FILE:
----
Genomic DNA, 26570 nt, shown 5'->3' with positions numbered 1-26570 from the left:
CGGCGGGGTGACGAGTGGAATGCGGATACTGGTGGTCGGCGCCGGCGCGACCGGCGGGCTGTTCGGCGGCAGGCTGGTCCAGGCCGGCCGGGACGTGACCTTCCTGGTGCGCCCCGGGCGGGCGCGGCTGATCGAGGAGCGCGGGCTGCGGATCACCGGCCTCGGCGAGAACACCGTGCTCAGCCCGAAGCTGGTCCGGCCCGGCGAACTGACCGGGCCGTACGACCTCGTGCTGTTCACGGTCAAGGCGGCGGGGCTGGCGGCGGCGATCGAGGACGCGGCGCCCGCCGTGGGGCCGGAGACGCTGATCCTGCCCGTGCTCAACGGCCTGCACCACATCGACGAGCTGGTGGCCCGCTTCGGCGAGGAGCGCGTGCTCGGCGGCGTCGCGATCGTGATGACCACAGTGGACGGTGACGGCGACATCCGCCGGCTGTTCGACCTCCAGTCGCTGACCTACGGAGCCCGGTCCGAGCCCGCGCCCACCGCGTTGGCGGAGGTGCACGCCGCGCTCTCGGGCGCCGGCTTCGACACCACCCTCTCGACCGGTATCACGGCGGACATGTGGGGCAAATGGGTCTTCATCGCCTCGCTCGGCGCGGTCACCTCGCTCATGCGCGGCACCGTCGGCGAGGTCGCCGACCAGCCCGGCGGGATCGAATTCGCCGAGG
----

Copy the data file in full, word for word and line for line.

Genomic DNA, 26570 nt, shown 5'->3' with positions numbered 1-26570 from the left:
CGGCGGGGTGACGAGTGGAATGCGGATACTGGTGGTCGGCGCCGGCGCGACCGGCGGGCTGTTCGGCGGCAGGCTGGTCCAGGCCGGCCGGGACGTGACCTTCCTGGTGCGCCCCGGGCGGGCGCGGCTGATCGAGGAGCGCGGGCTGCGGATCACCGGCCTCGGCGAGAACACCGTGCTCAGCCCGAAGCTGGTCCGGCCCGGCGAACTGACCGGGCCGTACGACCTCGTGCTGTTCACGGTCAAGGCGGCGGGGCTGGCGGCGGCGATCGAGGACGCGGCGCCCGCCGTGGGGCCGGAGACGCTGATCCTGCCCGTGCTCAACGGCCTGCACCACATCGACGAGCTGGTGGCCCGCTTCGGCGAGGAGCGCGTGCTCGGCGGCGTCGCGATCGTGATGACCACAGTGGACGGTGACGGCGACATCCGCCGGCTGTTCGACCTCCAGTCGCTGACCTACGGAGCCCGGTCCGAGCCCGCGCCCACCGCGTTGGCGGAGGTGCACGCCGCGCTCTCGGGCGCCGGCTTCGACACCACCCTCTCGACCGGTATCACGGCGGACATGTGGGGCAAATGGGTCTTCATCGCCTCGCTCGGCGCGGTCACCTCGCTCATGCGCGGCACCGTCGGCGAGGTCGCCGACCAGCCCGGCGGGATCGAATTCGCCGAGG